May 2012

IZA DP No. 6606: Child Care Assistance: Are Subsidies or Tax Credits Better?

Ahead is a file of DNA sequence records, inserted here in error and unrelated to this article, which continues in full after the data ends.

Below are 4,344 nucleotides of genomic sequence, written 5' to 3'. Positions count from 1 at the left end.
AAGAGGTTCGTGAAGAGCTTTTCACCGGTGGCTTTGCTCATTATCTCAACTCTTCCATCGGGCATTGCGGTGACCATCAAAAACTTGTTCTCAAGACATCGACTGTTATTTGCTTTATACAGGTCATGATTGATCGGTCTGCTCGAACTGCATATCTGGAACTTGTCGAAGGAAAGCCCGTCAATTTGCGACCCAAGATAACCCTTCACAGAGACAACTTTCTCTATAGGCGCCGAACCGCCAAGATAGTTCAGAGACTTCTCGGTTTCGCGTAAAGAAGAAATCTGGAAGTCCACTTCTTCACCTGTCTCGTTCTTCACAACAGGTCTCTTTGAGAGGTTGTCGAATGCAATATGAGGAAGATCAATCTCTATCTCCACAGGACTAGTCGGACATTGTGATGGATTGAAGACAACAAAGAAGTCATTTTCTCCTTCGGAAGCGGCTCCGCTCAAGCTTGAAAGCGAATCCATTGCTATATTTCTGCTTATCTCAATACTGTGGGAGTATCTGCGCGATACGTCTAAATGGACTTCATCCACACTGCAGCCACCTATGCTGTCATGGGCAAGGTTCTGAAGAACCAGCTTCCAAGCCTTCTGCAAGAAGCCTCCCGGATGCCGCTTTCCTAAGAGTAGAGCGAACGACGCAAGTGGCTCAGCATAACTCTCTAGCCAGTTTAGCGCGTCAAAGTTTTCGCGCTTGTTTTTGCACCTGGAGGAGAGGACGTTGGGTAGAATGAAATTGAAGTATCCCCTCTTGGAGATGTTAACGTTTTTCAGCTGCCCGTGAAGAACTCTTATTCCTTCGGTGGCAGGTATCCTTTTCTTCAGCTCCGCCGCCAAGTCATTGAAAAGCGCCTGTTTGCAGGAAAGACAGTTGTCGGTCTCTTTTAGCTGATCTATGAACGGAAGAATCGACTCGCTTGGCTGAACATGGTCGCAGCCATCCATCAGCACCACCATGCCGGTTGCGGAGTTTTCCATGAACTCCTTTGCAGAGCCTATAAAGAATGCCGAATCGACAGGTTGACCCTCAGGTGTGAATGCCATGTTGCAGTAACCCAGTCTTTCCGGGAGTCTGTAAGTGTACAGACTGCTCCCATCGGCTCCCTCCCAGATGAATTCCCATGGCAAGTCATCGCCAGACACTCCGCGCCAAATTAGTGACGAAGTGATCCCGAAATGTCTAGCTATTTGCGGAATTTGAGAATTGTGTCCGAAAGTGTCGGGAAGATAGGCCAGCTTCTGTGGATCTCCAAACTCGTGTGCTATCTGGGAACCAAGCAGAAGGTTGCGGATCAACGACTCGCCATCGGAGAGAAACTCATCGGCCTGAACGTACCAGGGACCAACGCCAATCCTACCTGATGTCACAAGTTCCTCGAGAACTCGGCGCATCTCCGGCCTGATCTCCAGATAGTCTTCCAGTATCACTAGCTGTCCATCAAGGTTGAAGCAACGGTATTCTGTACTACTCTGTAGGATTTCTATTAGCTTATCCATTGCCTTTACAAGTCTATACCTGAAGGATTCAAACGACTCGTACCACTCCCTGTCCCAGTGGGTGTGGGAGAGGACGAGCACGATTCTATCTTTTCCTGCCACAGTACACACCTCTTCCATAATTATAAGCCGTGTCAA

We evaluate price subsidies and tax credits for child care. We focus on partnered women's labor supply, household income and welfare, demand for formal and informal child care and government expenditure. Using Australian data, we estimate a joint, discrete structural model of labor supply and child care demand. We introduce two methodological innovations: a quantity constraint that total formal and informal child care hours is at least as large as the mother's labor supply and child care explicitly included in the utility function as a proxy for child development. We find that tax credits are better than subsidies in terms of increasing average hours worked and household income. However, tax credits disproportionately benefit wealthier and more educated women. Price subsidies, while less efficient, have positive re-distributional effects.